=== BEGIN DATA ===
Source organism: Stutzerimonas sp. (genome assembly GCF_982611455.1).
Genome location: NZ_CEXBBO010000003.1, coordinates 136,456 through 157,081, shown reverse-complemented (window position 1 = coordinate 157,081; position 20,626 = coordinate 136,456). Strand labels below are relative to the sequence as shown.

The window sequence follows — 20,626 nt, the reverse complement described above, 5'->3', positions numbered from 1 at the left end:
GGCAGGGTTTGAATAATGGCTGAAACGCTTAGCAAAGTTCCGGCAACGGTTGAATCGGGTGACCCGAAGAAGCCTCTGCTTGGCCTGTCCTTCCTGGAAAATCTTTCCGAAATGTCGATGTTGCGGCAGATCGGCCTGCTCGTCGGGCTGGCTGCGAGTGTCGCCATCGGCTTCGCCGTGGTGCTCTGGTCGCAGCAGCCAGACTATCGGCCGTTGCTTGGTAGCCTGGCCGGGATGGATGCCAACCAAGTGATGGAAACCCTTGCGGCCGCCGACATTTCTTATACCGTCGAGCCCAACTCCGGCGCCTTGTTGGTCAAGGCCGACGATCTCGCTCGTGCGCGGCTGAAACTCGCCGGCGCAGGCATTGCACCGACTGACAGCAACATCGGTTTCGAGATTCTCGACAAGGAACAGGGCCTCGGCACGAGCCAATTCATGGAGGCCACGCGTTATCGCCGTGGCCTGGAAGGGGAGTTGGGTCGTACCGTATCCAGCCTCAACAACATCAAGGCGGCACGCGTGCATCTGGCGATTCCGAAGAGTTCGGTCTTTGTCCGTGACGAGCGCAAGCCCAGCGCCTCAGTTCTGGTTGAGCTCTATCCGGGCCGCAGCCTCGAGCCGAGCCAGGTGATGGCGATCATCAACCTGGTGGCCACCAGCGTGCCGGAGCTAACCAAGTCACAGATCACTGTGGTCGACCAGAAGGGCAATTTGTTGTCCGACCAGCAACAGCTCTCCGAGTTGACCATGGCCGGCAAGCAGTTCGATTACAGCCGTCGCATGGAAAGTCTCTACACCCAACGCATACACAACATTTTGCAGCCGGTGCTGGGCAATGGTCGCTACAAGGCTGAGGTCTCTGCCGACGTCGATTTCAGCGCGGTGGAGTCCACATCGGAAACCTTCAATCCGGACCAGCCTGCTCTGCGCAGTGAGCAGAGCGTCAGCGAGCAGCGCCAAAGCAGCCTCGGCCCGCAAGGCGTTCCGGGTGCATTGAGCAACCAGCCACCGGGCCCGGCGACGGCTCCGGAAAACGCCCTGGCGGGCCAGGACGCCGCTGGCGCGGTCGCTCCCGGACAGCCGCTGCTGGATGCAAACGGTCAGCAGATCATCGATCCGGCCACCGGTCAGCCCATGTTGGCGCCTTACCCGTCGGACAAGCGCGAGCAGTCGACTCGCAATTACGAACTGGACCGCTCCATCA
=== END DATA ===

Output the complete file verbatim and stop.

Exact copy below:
Source organism: Stutzerimonas sp. (genome assembly GCF_982611455.1).
Genome location: NZ_CEXBBO010000003.1, coordinates 136,456 through 157,081, shown reverse-complemented (window position 1 = coordinate 157,081; position 20,626 = coordinate 136,456). Strand labels below are relative to the sequence as shown.

The window sequence follows — 20,626 nt, the reverse complement described above, 5'->3', positions numbered from 1 at the left end:
GGCAGGGTTTGAATAATGGCTGAAACGCTTAGCAAAGTTCCGGCAACGGTTGAATCGGGTGACCCGAAGAAGCCTCTGCTTGGCCTGTCCTTCCTGGAAAATCTTTCCGAAATGTCGATGTTGCGGCAGATCGGCCTGCTCGTCGGGCTGGCTGCGAGTGTCGCCATCGGCTTCGCCGTGGTGCTCTGGTCGCAGCAGCCAGACTATCGGCCGTTGCTTGGTAGCCTGGCCGGGATGGATGCCAACCAAGTGATGGAAACCCTTGCGGCCGCCGACATTTCTTATACCGTCGAGCCCAACTCCGGCGCCTTGTTGGTCAAGGCCGACGATCTCGCTCGTGCGCGGCTGAAACTCGCCGGCGCAGGCATTGCACCGACTGACAGCAACATCGGTTTCGAGATTCTCGACAAGGAACAGGGCCTCGGCACGAGCCAATTCATGGAGGCCACGCGTTATCGCCGTGGCCTGGAAGGGGAGTTGGGTCGTACCGTATCCAGCCTCAACAACATCAAGGCGGCACGCGTGCATCTGGCGATTCCGAAGAGTTCGGTCTTTGTCCGTGACGAGCGCAAGCCCAGCGCCTCAGTTCTGGTTGAGCTCTATCCGGGCCGCAGCCTCGAGCCGAGCCAGGTGATGGCGATCATCAACCTGGTGGCCACCAGCGTGCCGGAGCTAACCAAGTCACAGATCACTGTGGTCGACCAGAAGGGCAATTTGTTGTCCGACCAGCAACAGCTCTCCGAGTTGACCATGGCCGGCAAGCAGTTCGATTACAGCCGTCGCATGGAAAGTCTCTACACCCAACGCATACACAACATTTTGCAGCCGGTGCTGGGCAATGGTCGCTACAAGGCTGAGGTCTCTGCCGACGTCGATTTCAGCGCGGTGGAGTCCACATCGGAAACCTTCAATCCGGACCAGCCTGCTCTGCGCAGTGAGCAGAGCGTCAGCGAGCAGCGCCAAAGCAGCCTCGGCCCGCAAGGCGTTCCGGGTGCATTGAGCAACCAGCCACCGGGCCCGGCGACGGCTCCGGAAAACGCCCTGGCGGGCCAGGACGCCGCTGGCGCGGTCGCTCCCGGACAGCCGCTGCTGGATGCAAACGGTCAGCAGATCATCGATCCGGCCACCGGTCAGCCCATGTTGGCGCCTTACCCGTCGGACAAGCGCGAGCAGTCGACTCGCAATTACGAACTGGACCGCTCCATCA